Sunday, October 09, 2005

By William B. Breuer
(John Wiley & Sons)

WE all know that World War II holds many secrets, some of which are yet to be declassified. Well, this books reveals some of the most fascinating secrets that took place during those terrible years.

IT WAS a time when lives were lost through a slip of the tongue. It was a
period when the best of man shone through and the worst of man tore
families apart and cut short the careers of many young people.
Now, more than 60 years later, the tales can be told as historical
documents and classified papers unveil the deeds and misdeeds of those
heroes and spies who went to great lengths to gain the upper hand over the
opposing side.
William Breuer, a military historian of over 25 books, has written a
stirring account of the covert activities of men and women who often
operated behind enemy lines to achieve national objectives. The tales of
behind-closed-door manoeuvrings which kickstarted Adolf Hitler's German
war machine are as gripping today as they were decades ago.
On June 29, 1934, the chief of the German General Staff, General Ludwig
Beck, made an appointment with Chancellor Hitler, the World War I corporal
who had seized control of the German government 17 months earlier.
Beck was concerned about Hitler's designs in rousing a nation of 80
million into war footing. He was a super efficient soldier with an even
better reputation for having humane qualities.
Hitler's answer to Beck's queries was short and to the point: "General
Beck, it is impossible to build up an army and give it a sense of worth,
if the object of its existence is not the preparation for battle. Armies
for the preparation of peace do not exist, they exist for triumphant
execution in war."
With this scenario, the stage for global conflict was set.
Breuer is clearly a historian who delights in narrating tales of stealth
and subversion. Students of history and those who have an appetite for
stories of assassinations, kidnappings, counter-espionage and bizzare
assaults will find this book a marvellous read.
It has over 75 episodes, from cover to cover. To be sure, there are many
more which still bear the "top secret" stamp because of the enormous
implications of their disclosure. Nevertheless, the secrets revealed here
are enough to hold the reader's attention for several scintillating
evenings. Breuer is eminently fair in relating the stories. He shows that
there were heroes and heroines on both sides.
Germany had an enormous reservoir of highly skilled military strategists
and scientists. Consider Carl Heine, a spy who worked as a Ford executive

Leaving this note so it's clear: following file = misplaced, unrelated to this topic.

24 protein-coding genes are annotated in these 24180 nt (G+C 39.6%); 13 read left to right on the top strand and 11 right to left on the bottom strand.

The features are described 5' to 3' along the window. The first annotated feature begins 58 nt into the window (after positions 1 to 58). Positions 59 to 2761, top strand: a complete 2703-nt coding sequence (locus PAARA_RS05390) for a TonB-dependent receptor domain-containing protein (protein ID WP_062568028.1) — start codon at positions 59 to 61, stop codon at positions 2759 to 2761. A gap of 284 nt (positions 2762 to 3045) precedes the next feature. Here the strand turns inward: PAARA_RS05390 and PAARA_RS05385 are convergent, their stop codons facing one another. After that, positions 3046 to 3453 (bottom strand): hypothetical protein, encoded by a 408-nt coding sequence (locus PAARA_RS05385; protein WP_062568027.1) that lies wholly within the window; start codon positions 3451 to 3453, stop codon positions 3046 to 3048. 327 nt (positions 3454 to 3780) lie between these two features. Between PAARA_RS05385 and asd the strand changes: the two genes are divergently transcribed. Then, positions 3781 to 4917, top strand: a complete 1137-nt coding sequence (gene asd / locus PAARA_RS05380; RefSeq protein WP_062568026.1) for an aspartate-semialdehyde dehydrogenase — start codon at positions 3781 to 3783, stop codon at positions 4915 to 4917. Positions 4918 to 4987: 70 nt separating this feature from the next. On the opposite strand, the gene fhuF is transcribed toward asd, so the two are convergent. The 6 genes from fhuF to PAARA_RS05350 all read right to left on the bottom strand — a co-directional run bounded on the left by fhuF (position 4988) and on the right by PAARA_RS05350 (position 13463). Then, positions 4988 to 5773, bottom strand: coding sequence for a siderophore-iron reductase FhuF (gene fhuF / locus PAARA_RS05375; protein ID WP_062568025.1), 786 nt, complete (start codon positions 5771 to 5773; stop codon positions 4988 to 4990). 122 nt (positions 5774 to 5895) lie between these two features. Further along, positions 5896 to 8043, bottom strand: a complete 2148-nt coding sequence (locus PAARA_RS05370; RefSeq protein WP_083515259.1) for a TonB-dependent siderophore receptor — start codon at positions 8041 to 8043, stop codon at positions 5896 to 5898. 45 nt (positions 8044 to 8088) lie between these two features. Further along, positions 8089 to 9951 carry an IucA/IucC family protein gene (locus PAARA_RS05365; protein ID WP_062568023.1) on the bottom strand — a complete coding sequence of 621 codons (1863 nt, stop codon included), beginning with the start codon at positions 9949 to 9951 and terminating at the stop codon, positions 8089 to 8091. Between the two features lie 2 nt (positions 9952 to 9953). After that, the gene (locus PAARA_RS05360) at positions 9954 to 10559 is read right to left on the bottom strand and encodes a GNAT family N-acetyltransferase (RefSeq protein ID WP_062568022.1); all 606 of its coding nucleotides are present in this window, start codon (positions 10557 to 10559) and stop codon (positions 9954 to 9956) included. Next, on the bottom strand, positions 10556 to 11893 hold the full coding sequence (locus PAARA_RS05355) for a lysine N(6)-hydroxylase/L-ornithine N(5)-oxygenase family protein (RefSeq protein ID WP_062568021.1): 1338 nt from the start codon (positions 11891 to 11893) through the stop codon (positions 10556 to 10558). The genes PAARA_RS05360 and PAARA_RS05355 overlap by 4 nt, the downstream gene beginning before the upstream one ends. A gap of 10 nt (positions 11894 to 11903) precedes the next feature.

in Washington and collected a load of information simply by subscribing to
magazines like Popular Aviation and writing letters to Chrysler
Corporation, which at that time was producing the B-24 bomber.
Heine was a trained agent of the Abwwehr, Germany's secret service. He
learned how to use microfilm with Leica cameras and to send reports home
using invisible ink.
On the other side of the Pacific was a spymaster who laid the groundwork
for the Japanese attack on Pearl Harbour. Tamon Yamaguchi, a captain of
the Japanese Imperial Navy, spoke fluent English and was a prominent
figure in Washington's social circles.
For several years, Yamaguchi sent coded messages back to Tokyo
concerning the United States' military secrets. When his cover was broken,
he was recalled by the home office. On his return to Japan, he was
promoted to rar admiral and later became the chief aide to Admiral Isoroku
Yamamoto, chief of the combined Japanese Imperial Fleet. Thus were the
seeds of war sown over the vast Pacific region.
Thousands of miles away, in beleaguered Britain, Prime Minister Winston
Churchill took a gamble involving enormous stakes. It was 1939 and the
country's back was against the wall as German war planes pounded night and
day. Europe was lost. France had been overrun by Germany and held in
terror by the Schutzstaffel, the dreaded SS, Hitler's elite private army.
Britain was all alone and fighting for survival.
Using stealth and stratagem, Churchill ordered the across-the-ocean
shipment of Britain's gold and securities amounting to US$2.5 billion
(worth more than US$25 billion in 1999) for safekeeping in Canada. The
move, codenamed "Operation Fish", was a major success.
But war is not without its light moments. At the beginning of the
fighting, Germany recruited a lawyer from Hamburg named Hermann Goertz to
spy in Ireland. He turned out to be probably the unluckiest spy in the
entire war.
For a start, Goertz parachuted into the wrong place, 70 miles from his
actual destination. He was lost for days and walked around in his
Luftwaffe uniform. He nearly drowned when he tried to swim across a river.
His supply of invisible ink leaked and the ultimate humiliation came when
he was robbed by IRA men.
Finally, he was arrested. His final and only act which he did not botch
was suicide. Goertz bit the cyanide pill he was carrying and put an end to
his blighted mission.
Top Secrets of World War II unveils the extreme measures undertaken by
both the Axis and Allied nations, and the brave acts of quiet men and
women who died in the torture chambers of the Gestapo or in the fields and
streets of little known towns across Europe.

1 comment:

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